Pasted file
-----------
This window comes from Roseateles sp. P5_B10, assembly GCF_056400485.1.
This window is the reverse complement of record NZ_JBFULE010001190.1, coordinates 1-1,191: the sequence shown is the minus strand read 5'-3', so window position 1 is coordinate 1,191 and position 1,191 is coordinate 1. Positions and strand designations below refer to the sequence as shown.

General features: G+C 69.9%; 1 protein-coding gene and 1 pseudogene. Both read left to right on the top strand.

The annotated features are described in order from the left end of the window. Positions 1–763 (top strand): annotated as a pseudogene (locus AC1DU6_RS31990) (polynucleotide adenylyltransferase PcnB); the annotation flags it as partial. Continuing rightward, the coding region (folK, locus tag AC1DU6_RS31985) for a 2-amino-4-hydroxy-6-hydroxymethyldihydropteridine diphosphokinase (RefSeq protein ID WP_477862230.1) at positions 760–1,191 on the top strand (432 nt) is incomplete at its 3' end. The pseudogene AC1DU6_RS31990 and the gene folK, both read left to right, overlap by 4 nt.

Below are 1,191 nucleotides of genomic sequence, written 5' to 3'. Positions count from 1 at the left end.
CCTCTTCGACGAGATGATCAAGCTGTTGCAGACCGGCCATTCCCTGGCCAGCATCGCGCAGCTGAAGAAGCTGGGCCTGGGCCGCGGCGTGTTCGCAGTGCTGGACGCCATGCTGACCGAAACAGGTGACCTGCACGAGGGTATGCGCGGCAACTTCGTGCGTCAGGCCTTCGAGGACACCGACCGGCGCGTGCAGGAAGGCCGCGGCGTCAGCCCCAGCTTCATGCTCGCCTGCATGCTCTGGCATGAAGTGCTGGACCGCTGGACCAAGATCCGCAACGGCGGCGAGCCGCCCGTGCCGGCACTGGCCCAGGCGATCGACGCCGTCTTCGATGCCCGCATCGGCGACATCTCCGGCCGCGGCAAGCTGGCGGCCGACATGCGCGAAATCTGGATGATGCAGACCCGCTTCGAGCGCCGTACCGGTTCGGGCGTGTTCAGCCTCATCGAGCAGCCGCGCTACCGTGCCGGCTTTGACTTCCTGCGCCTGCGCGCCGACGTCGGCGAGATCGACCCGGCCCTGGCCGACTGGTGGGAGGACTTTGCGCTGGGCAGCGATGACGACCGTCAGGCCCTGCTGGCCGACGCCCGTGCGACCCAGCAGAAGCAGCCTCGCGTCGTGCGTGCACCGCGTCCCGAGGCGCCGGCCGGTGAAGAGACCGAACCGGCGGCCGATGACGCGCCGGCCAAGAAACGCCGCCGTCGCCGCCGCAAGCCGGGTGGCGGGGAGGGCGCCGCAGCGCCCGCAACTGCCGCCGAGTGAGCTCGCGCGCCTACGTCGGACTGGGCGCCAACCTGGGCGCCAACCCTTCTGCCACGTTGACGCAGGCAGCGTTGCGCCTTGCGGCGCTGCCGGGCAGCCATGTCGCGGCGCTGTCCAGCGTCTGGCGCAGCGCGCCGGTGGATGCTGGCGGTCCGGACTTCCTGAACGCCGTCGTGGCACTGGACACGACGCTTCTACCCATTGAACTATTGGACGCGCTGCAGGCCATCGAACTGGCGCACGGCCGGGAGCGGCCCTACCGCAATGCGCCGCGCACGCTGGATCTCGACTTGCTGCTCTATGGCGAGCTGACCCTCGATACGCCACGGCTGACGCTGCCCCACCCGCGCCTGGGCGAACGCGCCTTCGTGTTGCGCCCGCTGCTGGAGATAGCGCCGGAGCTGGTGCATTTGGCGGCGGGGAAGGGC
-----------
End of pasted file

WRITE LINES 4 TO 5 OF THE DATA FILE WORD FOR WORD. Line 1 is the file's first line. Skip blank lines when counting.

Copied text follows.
The annotated features are described in order from the left end of the window. Positions 1–763 (top strand): annotated as a pseudogene (locus AC1DU6_RS31990) (polynucleotide adenylyltransferase PcnB); the annotation flags it as partial. Continuing rightward, the coding region (folK, locus tag AC1DU6_RS31985) for a 2-amino-4-hydroxy-6-hydroxymethyldihydropteridine diphosphokinase (RefSeq protein ID WP_477862230.1) at positions 760–1,191 on the top strand (432 nt) is incomplete at its 3' end. The pseudogene AC1DU6_RS31990 and the gene folK, both read left to right, overlap by 4 nt.

Below are 1,191 nucleotides of genomic sequence, written 5' to 3'. Positions count from 1 at the left end.